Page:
Exclusive outtakes from industry leaders
Investment bankers have been saying that there are only two
things you need to know when it comes to Asia M&As — China and
Is this still the case after Rio Tinto walked away from
Chinalco’s $19 billion proposal earlier this year?
A noticeable rise has been seen over the last 12 to 18 months
in China-related mergers and acquisitions, particularly Chinese
firms moving on overseas targets, Philip Partnow, a senior banker
with UBS Securities, said at the Reuters China Investment Summit.
“My personal view is it’s a very interesting and exciting
area,” said Partnow, deputy head of UBS’s investment banking
department in China. “There’s a lot of activity.”
It’s a puzzle M&A bankers and corporate executives have been trying to solve for years: how far from your home market can an acquisition take place and ultimately stumble over cultural differences? It’s a question that looms large as quintessentially Italian automaker Fiat prepares to swallow up Chrysler – inventor of the K-car and the minivan – and which reportedly haunts St Louis-based employees of Anheuser Busch in the aftermath of their company’s takeover by the penny pinching Belgians and Brazilians at InBev.
Gary Katz, CEO of Deutsche Boerse unit International Securities Exchange, insisted during his appearance at the Reuters Exchanges and Trading Summit that all has been sweetness and light since the Germans assumed control of the upstart American options exchange and that there has been “nearly zero turnover” since the takeover.
There might not be the enthusiasm of a couple of years ago, but some deals in the defense sector might actually get done, according to Thomas Captain, head of Deloitte‘s aerospace and defense group.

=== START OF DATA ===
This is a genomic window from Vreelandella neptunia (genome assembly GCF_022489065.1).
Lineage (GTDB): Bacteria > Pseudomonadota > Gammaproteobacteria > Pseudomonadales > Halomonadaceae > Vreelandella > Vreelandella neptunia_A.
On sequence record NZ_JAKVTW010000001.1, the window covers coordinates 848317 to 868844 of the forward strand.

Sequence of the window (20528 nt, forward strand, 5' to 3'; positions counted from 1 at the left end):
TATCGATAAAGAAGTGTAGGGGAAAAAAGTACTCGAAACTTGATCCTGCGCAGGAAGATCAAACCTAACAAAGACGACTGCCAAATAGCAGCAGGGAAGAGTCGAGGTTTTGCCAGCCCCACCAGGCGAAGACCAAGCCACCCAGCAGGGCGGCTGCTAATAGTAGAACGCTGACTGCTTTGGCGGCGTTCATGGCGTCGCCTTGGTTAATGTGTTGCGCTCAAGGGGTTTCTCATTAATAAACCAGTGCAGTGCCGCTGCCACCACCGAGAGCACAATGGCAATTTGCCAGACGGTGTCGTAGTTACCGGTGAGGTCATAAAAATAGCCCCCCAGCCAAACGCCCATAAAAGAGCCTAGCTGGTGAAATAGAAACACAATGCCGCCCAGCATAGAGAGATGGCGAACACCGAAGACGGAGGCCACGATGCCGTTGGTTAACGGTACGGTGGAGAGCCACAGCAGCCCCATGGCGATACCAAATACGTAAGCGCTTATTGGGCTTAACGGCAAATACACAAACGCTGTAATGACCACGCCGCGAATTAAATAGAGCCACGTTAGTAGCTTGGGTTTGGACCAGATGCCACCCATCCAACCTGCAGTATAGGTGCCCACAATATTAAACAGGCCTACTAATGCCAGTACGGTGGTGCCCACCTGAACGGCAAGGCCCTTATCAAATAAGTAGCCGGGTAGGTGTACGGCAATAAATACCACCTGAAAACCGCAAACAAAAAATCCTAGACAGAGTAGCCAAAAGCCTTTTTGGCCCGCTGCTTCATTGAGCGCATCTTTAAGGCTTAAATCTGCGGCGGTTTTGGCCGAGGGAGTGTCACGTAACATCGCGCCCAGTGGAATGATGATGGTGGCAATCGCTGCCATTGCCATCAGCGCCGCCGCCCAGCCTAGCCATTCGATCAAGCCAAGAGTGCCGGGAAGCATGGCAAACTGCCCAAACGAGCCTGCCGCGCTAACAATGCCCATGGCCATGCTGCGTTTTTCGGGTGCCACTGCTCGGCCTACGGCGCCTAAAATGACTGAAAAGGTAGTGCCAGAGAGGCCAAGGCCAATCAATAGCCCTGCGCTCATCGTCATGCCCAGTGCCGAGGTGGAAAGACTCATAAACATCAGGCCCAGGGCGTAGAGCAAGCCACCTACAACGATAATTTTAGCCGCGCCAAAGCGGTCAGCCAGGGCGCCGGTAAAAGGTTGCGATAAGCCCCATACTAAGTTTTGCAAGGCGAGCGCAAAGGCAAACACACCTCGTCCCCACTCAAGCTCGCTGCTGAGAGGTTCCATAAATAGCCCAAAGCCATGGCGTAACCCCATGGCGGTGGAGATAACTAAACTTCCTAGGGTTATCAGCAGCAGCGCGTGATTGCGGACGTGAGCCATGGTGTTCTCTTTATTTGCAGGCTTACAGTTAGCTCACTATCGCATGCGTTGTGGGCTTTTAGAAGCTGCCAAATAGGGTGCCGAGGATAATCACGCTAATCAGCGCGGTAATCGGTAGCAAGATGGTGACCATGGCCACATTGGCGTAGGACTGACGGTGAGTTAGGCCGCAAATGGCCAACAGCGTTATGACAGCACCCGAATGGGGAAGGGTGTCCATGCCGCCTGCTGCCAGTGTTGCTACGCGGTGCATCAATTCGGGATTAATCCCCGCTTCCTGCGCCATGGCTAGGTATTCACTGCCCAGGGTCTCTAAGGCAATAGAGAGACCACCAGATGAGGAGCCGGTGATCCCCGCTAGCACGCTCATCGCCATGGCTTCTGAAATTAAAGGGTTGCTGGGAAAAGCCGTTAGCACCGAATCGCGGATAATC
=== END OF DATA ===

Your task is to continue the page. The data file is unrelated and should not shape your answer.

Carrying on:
Speaking at the annual Reuters Aerospace and Defense Summit in Washington, Captain said there were three possibbilities for deals that he sees in the near future.
Executives at this year’s Reuters Aerospace and Defense Summit almost uniformely said that finding critical, and rather immediate, value in mergers and acquisitions was especially important now in a climate of less money available for financing.
But opportunities do exist and can be found after careful hunting, said Alex Dorrian (heard first in this clip), CEO of Thales UK and executive vice president of International Operations for Thales Group worldwide, and Allan Cameron, chairman and CEO of Thales North America.
With the white noise of MicroHoo ringing in everyone ears, we asked Adobe Systems CEO Shantanu Narayen why he thinks “royal weddings” — idylic mergers between multi-billion dollar companies — in Silicon Valley are few and far between.
You know, because, giant Deathstars are better for everybody, right?
The answer: Even though some merger adviser is probably ringing to talk about “strategic alternatives” (we suppose), Silicon Valley entrepreneur-types are, like, you know, obsessed with minding their own beeswax.
The spectacular debut this month of Take Two’s blockbuster video game Grand Theft Auto was no better than expected, EA’s head of international publishing, Gerhard Florin, told the Reuters Technology, Media and Telecoms summit in Paris.
EA on Monday extended its public offer for Take Two by a month after failing to win more shareholder support for its $2 billion hostile bid but did not up the price. Florin said he was surprised there had not been a more negative approach to the violent game, which instead was hailed as a work of art, even in Germany, which tends to shun violent video games.